This is undoubtedly one of the best books of all time. I've gotten little or no sleep the last few nights (but then I'm a nervous, jumpy person to begin with). The stories, in addition to being scary, are interesting! Some are predictable, but never to the pint of being dull. The descriptions are poetic and envoking, and the stories are emotional. This book is great for anyone who can stand the sophisticated writing style and big words.
Was this review helpful to you?
4.0 out of 5 stars Influential in all aspects June 23 2002
Format:Paperback
Great master pieces of horror and suspense, although they are often predictable. Anyone who enjoys Edgar Allan Poe or modern writers such as stephen king would love every minute of this book. Tales of hybrids and "The Great Old Ones" and the Cthulhu whose name must not be written by mere mortals.
The author's influnece can be seen beyond other authors. The Metallica instumental "The Call of Ktulu" is named after this book. Another Metallica song, "The Thing That Should Not Be" is simply "The Shadow Over Innsmouth" turned into a song.
Was this review helpful to you?
4.0 out of 5 stars Imaginative June 12 2002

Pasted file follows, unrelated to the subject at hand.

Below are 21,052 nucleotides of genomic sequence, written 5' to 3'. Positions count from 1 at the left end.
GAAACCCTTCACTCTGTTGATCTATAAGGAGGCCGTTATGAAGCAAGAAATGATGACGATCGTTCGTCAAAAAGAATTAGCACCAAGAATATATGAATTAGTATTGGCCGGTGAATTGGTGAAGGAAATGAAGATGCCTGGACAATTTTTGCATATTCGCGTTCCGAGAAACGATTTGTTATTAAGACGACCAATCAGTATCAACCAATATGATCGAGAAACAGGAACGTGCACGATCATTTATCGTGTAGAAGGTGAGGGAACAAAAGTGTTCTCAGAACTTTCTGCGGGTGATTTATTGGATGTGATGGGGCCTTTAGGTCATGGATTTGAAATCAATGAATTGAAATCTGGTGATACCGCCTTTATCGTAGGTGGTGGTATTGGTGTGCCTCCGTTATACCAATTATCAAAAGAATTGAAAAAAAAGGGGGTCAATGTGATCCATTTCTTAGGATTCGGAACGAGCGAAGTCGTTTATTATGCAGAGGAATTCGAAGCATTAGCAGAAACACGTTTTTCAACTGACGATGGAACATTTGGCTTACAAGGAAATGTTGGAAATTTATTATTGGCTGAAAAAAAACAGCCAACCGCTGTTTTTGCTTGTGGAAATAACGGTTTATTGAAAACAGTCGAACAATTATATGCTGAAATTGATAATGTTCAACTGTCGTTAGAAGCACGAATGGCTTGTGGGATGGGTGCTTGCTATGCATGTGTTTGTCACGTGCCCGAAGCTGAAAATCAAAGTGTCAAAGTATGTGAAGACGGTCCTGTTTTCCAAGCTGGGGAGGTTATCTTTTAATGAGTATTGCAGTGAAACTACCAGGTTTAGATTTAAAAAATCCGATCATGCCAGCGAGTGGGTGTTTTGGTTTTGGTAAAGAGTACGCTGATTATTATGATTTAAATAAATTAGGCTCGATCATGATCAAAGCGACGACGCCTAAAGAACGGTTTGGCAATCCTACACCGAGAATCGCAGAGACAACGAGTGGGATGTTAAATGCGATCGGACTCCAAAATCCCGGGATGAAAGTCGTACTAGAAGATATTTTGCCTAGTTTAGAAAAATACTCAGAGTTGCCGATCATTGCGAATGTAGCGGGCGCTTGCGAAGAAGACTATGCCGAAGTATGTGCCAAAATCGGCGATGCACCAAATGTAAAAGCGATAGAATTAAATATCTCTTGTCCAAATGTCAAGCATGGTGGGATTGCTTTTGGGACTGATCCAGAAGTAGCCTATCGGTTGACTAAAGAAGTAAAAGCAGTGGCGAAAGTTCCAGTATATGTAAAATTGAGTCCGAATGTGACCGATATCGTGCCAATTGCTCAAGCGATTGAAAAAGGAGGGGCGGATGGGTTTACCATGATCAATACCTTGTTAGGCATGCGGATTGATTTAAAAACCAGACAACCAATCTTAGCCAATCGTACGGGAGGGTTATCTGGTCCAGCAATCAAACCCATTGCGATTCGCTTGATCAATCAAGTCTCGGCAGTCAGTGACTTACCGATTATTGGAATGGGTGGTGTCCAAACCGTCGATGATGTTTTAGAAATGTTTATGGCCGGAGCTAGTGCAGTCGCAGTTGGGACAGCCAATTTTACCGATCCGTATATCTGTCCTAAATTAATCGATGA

Format:Paperback
These are the strangest stories. They are less strong than Edgar Allan Poe's stories of a similar vein - almost childlike in some ways. Invariably the expose at the end of the story is tame, rather trivial. And I don't think I have ever read the words 'horrible' or 'horror' so often. To be truthful about it, I don't really like being told something is horrible - I need to be shown. Often Lovecraft absolutely declines to do this. Take for example 'The Statement of Randolph Carter'. This is a engaging yarn but we never know what the horror is, we just have cries of anguish reporting it. Is this carelessness or laziness? Or is it like a sound heard in the distance - peripherally - unrecoverable and disturbing, keeping you on the edge of the seat waiting just in case it sounds again?
Despite, for me, the poor structure of the stories and the weakness of their endings, I find it impossible to criticise Lovecraft's imaginativeness. These are very creative stories. It is commonly believed that Poe showed great psychological insight in his stories, but what does Lovecraft use as the trigger for his imagination? Is it a dread of science - an irrational fear? I'm not at all sure that I know and perhaps this adds to the intrigue of these stories.